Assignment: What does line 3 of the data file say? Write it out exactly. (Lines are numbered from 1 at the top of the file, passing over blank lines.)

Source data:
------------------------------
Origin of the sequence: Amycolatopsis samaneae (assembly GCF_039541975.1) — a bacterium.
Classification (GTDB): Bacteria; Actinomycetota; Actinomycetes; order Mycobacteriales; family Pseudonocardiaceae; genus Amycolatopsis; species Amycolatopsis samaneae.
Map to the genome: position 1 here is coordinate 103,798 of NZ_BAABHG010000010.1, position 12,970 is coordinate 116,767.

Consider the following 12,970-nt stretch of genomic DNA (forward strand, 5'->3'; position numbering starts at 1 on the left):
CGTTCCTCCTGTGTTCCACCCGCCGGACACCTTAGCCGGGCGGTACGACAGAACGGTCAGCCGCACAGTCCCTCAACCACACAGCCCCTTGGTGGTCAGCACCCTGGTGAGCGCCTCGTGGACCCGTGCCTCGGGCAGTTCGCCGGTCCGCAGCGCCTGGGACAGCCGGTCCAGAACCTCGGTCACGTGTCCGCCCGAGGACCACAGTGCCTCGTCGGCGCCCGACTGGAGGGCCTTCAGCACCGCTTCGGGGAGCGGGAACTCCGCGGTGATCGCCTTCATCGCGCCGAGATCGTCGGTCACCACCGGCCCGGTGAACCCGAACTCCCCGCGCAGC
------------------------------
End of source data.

Map to the genome: position 1 here is coordinate 103,798 of NZ_BAABHG010000010.1, position 12,970 is coordinate 116,767.